Pan African mission to be sent to Sudan

Pan African mission to be sent to Sudan

THE Pan African Parliament is to send a mission to Sudan to assist in the United Nations in expediting the peace process of the troubled Darfur region.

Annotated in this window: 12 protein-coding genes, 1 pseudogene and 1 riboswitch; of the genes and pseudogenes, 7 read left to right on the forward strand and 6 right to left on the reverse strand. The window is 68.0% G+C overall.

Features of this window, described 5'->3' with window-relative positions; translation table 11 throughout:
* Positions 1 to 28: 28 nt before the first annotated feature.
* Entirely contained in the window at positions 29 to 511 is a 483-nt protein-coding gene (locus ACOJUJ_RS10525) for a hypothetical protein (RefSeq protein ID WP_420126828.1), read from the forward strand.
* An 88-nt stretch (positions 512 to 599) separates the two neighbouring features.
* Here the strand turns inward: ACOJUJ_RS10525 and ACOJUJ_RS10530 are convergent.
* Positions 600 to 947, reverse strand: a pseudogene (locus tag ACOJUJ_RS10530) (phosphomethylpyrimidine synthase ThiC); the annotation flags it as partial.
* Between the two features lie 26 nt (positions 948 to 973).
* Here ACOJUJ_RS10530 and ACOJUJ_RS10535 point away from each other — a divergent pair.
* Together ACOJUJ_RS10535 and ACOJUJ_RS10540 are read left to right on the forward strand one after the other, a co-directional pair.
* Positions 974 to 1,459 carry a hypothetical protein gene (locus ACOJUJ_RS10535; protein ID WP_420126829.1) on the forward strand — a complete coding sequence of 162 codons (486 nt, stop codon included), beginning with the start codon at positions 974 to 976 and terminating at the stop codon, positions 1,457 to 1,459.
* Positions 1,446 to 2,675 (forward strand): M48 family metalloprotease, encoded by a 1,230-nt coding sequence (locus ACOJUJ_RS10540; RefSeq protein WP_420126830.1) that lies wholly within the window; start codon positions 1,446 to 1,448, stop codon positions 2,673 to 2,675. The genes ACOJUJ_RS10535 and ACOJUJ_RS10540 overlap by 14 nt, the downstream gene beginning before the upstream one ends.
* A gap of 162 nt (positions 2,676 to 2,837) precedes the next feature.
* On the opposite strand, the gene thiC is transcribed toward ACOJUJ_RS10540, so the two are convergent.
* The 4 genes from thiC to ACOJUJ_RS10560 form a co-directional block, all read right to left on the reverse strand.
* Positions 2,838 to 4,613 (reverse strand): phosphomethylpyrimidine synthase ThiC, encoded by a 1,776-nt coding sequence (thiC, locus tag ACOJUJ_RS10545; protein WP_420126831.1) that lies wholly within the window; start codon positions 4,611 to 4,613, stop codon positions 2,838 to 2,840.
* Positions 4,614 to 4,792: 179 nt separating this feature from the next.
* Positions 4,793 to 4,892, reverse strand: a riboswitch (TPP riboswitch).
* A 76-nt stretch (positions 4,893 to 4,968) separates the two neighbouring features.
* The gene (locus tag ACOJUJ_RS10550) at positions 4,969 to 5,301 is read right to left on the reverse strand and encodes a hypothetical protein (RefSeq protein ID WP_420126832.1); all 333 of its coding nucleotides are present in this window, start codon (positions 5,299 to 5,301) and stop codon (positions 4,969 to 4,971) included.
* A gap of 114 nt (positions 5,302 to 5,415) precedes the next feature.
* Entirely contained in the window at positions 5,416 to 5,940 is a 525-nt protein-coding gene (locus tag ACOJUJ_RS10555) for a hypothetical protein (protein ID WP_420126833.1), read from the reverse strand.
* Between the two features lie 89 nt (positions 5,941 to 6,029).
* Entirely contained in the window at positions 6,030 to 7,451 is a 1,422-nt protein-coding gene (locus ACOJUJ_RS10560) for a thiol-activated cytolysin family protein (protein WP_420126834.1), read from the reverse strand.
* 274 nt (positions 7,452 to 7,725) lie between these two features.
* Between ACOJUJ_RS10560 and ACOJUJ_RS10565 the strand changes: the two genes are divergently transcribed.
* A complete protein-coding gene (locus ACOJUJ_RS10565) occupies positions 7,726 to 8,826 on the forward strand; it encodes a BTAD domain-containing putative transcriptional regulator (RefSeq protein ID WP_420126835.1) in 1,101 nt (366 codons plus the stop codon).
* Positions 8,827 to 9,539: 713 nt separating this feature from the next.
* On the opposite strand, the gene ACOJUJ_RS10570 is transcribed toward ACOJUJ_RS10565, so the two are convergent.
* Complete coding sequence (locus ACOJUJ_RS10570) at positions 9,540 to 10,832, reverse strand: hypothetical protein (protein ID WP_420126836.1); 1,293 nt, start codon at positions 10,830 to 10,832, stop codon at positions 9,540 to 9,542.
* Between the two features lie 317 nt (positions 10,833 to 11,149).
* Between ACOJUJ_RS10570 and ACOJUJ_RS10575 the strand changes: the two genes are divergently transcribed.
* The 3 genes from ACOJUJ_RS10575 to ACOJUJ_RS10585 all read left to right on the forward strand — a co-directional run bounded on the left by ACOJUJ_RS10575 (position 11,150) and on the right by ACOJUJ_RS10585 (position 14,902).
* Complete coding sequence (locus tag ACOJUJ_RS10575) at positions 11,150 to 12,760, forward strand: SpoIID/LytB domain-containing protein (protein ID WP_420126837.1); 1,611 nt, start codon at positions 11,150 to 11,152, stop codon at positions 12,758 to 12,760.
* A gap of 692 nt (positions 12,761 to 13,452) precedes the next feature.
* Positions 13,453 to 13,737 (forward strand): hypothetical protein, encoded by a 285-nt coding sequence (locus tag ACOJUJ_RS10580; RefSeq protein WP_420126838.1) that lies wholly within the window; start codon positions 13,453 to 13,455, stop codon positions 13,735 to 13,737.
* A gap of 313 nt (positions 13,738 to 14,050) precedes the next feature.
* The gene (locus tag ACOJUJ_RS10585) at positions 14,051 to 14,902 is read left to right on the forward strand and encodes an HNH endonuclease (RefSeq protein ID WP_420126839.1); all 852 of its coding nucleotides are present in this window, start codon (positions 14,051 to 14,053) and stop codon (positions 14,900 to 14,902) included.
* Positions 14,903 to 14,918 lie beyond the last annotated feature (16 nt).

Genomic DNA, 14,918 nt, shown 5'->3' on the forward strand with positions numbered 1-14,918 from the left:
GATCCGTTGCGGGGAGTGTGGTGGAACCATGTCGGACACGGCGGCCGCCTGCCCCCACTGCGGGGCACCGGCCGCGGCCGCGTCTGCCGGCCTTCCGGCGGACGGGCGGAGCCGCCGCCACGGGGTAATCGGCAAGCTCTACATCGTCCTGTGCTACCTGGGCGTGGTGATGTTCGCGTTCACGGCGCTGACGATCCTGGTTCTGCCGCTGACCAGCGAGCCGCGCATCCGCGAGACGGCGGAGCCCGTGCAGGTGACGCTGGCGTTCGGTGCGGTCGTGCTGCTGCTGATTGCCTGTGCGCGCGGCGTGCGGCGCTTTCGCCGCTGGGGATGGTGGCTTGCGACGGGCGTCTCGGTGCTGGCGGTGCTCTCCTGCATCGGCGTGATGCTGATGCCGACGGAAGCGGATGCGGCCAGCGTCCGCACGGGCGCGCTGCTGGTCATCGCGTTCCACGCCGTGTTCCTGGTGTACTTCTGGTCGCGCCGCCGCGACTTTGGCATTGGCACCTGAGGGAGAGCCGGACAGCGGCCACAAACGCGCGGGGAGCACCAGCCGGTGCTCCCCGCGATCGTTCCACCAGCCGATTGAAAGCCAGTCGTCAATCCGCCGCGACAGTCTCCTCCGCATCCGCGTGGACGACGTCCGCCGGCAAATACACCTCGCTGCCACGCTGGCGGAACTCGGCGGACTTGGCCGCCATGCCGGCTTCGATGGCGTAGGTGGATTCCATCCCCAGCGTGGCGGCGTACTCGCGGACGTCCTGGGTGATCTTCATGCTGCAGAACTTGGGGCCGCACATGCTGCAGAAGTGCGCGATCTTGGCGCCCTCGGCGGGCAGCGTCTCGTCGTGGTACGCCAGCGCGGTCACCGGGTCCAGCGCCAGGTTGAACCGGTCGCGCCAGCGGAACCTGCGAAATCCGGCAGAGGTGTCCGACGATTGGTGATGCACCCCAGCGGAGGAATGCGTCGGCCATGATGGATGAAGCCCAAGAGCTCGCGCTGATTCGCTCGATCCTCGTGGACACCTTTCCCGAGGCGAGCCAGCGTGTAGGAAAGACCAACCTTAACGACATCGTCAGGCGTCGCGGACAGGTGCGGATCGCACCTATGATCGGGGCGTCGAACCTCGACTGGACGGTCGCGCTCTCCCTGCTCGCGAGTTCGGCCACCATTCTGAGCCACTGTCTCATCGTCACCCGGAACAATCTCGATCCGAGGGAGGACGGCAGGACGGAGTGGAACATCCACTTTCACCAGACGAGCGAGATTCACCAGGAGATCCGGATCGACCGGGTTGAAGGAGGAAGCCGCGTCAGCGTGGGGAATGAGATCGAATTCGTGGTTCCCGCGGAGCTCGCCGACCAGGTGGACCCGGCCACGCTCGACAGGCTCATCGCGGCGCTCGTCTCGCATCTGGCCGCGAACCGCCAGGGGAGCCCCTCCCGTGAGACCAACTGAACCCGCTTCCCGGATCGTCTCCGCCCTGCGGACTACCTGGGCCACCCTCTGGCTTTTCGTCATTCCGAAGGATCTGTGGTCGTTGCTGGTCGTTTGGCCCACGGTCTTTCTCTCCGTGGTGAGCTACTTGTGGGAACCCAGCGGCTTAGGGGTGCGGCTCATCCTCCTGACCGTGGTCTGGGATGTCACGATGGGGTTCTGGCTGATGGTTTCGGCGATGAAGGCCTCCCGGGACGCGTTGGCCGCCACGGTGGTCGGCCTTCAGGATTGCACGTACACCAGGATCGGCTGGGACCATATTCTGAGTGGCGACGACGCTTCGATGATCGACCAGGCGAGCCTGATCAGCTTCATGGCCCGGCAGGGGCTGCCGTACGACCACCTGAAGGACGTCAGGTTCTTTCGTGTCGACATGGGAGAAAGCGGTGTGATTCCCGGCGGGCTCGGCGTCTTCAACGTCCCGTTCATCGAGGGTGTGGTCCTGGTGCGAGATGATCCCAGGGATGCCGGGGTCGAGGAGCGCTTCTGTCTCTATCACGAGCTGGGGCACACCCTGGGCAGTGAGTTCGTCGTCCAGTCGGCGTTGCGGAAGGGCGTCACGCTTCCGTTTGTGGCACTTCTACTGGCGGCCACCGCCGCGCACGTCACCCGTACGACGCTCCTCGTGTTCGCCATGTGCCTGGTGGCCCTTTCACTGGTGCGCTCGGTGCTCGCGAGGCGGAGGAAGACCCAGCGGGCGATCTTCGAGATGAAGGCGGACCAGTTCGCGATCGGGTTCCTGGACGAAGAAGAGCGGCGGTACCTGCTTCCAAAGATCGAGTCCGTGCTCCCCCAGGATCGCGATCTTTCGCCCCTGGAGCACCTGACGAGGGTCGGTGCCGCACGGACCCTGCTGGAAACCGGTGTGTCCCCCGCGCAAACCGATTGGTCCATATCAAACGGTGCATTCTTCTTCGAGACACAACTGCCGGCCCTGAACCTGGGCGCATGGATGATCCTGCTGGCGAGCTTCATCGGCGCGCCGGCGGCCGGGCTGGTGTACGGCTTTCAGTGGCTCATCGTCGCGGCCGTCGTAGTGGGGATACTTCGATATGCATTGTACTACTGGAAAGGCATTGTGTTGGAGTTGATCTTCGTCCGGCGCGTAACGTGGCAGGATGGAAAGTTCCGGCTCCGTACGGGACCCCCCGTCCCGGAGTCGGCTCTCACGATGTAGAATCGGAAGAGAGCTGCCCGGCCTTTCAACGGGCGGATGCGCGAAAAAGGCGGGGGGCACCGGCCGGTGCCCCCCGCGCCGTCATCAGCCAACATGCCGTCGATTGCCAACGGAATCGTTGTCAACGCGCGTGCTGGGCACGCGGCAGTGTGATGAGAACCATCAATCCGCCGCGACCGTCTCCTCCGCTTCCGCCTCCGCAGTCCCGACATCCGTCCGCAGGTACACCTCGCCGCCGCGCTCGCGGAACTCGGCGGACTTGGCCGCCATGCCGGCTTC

The decision was taken at the second session of the parliament, from which Namibia’s delegation arrived home over the weekend. The leader of the Namibian delegation, Swapo Chief Whip Ben Amathila, said yesterday that the parliament agreed that conflict on the continent was causing it to regress.The UN estimates that about 50 000 people have been killed in the conflict that was sparked in February after years of clashes between Arab nomads and non-Arab farmers over scarce resources in the arid western region.The establishment of the Peace and Security Commission that was under discussion during this session, will involve putting an early warning system in place to identify potential hostile and aggressive situations before they erupt into full-scale conflict.The President of the Parliament, Gertrude Mongella, is now responsible for composing the delegation and finding the funds necessary to send them to Sudan.Finances have proved a major problem for getting the parliament off the ground.Last month’s sitting had to be cut short because of a shortage of funds.As the host country for the next five years, South Africa will shoulder the running costs of the parliament while each country will foot the costs for sending their members to the biannual sittings.A budget of US$6,9 million for 2005 will be reviewed by African Union (AU) foreign ministers at a meeting in Ethiopia next month.The African Union (AU) allocated US$1,7 million and South Africa another US$7 million to fund the parliament during this year.Namibia was represented by four of the five members elected to the parliament – Amathila, Swapo MP Lydia Katjita, CoD MP Tsudao Gurirab and National Council MP Karlous Shinohamba.Swapo MP Ella Kamanya could not attend because of illness.A major focus of this session was to establish the rules and procedures that will govern the body.The mission and vision of the African Union, the aims of the Peace and Security Commission, the role and budget of the new parliament as well as the New Partnership for Africa’s Development (Nepad) were the major topics of debate.Namibian delegates were all elected to the parliamentary working committees.Amathila was chosen as Chairperson of the Southern African Regional Caucus as well as a member of the Committee on Rules, Procedures, Privileges and Discipline.Katjita will serve the committee on Justice and Human Rights, Shinohamba the committee on Rural Economy, Agriculture, National Resources and Environment and Gurirab on the Committee on Trade, Customs and Immigration.Shinohamba will chair the subcommittee on Rural Economy, while Gurirab was chosen as rapporteur of the Trade and Immigration Committee.Amathila yesterday called for greater participation from civil society in the continental parliament, reminding them that they, too, are able to petition the body.He advised that they approach MPs who are members of the African parliament for advice.Katjita said that the 20 per cent women’s representation was too little.Libya extended an invitation for the women to next meet in December to discuss promoting women’s participation in decision-making structures.The parliament will consist of 265 members once all 53 member countries of the AU have signed up.To date, 46 member states have ratified the protocol to the treaty establishing the parliament.The third session of the Pan African Parliament will be held in March.The leader of the Namibian delegation, Swapo Chief Whip Ben Amathila, said yesterday that the parliament agreed that conflict on the continent was causing it to regress.The UN estimates that about 50 000 people have been killed in the conflict that was sparked in February after years of clashes between Arab nomads and non-Arab farmers over scarce resources in the arid western region.The establishment of the Peace and Security Commission that was under discussion during this session, will involve putting an early warning system in place to identify potential hostile and aggressive situations before they erupt into full-scale conflict.The President of the Parliament, Gertrude Mongella, is now responsible for composing the delegation and finding the funds necessary to send them to Sudan.Finances have proved a major problem for getting the parliament off the ground.Last month’s sitting had to be cut short because of a shortage of funds.As the host country for the next five years, South Africa will shoulder the running costs of the parliament while each country will foot the costs for sending their members to the biannual sittings.A budget of US$6,9 million for 2005 will be reviewed by African Union (AU) foreign ministers at a meeting in Ethiopia next month.The African Union (AU) allocated US$1,7 million and South Africa another US$7 million to fund the parliament during this year.Namibia was represented by four of the five members elected to the parliament – Amathila, Swapo MP Lydia Katjita, CoD MP Tsudao Gurirab and National Council MP Karlous Shinohamba.Swapo MP Ella Kamanya could not attend because of illness.A major focus of this session was to establish the rules and procedures that will govern the body.The mission and vision of the African Union, the aims of the Peace and Security Commission, the role and budget of the new parliament as well as the New Partnership for Africa’s Development (Nepad) were the major topics of debate.Namibian delegates were all elected to the parliamentary working committees.Amathila was chosen as Chairperson of the Southern African Regional Caucus as well as a member of the Committee on Rules, Procedures, Privileges and Discipline.Katjita will serve the committee on Justice and Human Rights, Shinohamba the committee on Rural Economy, Agriculture, National Resources and Environment and Gurirab on the Committee on Trade, Customs and Immigration.Shinohamba will chair the subcommittee on Rural Economy, while Gurirab was chosen as rapporteur of the Trade and Immigration Committee.Amathila yesterday called for greater participation from civil society in the continental parliament, reminding them that they, too, are able to petition the body.He advised that they approach MPs who are members of the African parliament for advice.Katjita said that the 20 per cent women’s representation was too little.Libya extended an invitation for the women to next meet in December to discuss promoting women’s participation in decision-making structures.The parliament will consist of 265 members once all 53 member countries of the AU have signed up.To date, 46 member states have ratified the protocol to the treaty establishing the parliament.The third session of the Pan African Parliament will be held in March.